CHICAGO—In 1946, President Truman signed the Hill-Burton Act. The Act, which was intended to launch a program that would improve the health and healthcare of Americans, offered federal funding for the construction and modernization of hospitals, nursing homes, and other healthcare facilities, provided these facilities would offer reduced-cost care to “a reasonable volume” of patients. The legislation aimed to fund the construction of 4.5 hospital beds for every 1,000 people. Currently, however, the United States has 2.5 beds/1,000 people. That said, the number of beds can vary a great deal from state to state. Pennsylvania, for example, has 2.7 beds/1,000 people, while California has 1.8 beds/1,000 people.
Explore this issue:July 2016
Jonas T. Johnson, MD, professor and chair of the department of otolaryngology in the University of Pittsburgh School of Medicine in Pennsylvania, delivered the Joseph H. Ogura Lecture during the 119th annual meeting of the Triological Society, held as a part of the Combined Otolaryngology Spring Meeting. He described the shift in the healthcare landscape from 1946 to the Affordable Care Act (ACA) and made predictions for the future of healthcare. He began his presentation not by calling out California for having too few hospital beds but rather by stating, “We’re overusing healthcare in western Pennsylvania compared with other regions.”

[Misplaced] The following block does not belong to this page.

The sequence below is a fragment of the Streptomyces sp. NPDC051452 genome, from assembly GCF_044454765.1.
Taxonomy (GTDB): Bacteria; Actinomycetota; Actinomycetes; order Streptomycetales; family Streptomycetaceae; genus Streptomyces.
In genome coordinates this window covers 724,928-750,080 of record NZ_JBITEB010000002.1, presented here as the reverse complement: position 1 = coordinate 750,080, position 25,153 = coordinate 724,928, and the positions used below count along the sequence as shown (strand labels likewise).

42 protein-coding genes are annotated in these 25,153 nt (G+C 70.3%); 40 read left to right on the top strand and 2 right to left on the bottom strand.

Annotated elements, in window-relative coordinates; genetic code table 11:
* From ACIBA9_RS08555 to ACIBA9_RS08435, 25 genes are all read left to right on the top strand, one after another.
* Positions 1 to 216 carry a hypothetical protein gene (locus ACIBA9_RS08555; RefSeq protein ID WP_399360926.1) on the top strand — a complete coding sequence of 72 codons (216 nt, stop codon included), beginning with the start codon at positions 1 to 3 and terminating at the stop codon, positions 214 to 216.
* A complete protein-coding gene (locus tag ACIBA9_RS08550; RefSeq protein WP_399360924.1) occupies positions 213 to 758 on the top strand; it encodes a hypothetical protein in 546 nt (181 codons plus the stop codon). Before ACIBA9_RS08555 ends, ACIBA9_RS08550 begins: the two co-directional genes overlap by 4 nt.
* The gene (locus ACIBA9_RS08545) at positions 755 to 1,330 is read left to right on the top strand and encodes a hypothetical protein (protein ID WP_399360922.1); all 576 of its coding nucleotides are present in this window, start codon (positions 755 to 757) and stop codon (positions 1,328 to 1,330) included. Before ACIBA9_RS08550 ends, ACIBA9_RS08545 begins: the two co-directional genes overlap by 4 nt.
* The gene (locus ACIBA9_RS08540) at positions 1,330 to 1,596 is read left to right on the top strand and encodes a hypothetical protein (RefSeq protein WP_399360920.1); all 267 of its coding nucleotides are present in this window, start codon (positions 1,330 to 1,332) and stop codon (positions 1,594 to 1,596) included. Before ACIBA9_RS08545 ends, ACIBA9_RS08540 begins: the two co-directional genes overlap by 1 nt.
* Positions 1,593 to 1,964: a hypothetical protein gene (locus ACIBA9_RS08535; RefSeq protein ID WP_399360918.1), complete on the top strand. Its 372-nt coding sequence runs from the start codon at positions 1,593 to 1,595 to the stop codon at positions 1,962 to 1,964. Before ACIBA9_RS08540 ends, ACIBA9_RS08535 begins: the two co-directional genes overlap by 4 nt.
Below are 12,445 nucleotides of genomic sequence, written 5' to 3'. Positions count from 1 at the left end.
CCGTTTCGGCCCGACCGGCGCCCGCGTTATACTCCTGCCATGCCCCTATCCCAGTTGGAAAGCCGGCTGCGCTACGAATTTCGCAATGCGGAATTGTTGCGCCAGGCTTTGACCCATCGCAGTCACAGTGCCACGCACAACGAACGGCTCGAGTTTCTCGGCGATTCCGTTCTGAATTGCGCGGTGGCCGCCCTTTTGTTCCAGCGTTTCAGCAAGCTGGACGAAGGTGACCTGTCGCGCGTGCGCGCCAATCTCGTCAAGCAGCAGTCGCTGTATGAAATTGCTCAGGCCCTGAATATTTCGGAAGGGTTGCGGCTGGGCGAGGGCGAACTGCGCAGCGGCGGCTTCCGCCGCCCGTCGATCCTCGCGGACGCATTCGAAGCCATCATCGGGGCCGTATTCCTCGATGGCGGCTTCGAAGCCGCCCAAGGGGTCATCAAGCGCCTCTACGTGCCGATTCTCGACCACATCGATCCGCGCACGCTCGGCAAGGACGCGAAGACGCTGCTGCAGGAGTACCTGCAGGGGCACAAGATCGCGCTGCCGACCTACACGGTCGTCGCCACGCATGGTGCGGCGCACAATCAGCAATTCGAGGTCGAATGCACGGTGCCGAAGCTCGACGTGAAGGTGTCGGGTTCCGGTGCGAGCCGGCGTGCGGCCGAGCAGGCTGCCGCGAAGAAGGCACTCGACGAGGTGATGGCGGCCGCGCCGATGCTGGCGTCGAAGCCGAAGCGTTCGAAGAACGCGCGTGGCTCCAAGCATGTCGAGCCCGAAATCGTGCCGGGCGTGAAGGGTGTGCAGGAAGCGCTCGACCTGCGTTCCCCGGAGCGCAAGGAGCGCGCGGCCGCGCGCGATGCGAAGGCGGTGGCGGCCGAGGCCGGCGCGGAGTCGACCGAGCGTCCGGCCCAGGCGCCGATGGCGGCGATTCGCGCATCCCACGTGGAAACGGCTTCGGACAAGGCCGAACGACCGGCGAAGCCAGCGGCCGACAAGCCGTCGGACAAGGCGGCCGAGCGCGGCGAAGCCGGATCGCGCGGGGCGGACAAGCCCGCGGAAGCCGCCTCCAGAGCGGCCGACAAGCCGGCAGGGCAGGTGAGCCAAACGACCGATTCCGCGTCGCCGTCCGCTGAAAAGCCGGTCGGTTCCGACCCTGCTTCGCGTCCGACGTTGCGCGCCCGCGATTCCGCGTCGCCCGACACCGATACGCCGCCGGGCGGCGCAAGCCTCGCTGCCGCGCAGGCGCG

The world of healthcare has changed a great deal since President Truman signed this legislation. The new landscape includes modern technology, accelerating costs, failing hospitals, and evolving practices. Physicians continue to specialize and yet, while there are, as Dr. Johnson explains, “hospitals everywhere,” fewer specialists are available to staff them. In fact, he said, the United States currently has one ear, nose, and throat physician for every 35,000 people and one head and neck surgeon for every 125,000 people.
Medical spending is growing rapidly and, “Of course, most of the spending tends to be at the end of life,” said Dr. Johnson. This has led to the introduction of the value equation. While the old paradigm of healthcare delivery focused on volume, the new paradigm centers around value (quality divided by cost). This means that “we will be increasingly penalized for related readmissions,” said Dr. Johnson, adding that value will be driven by factors such as customer satisfaction. “These are changes that we are going to have to live with.”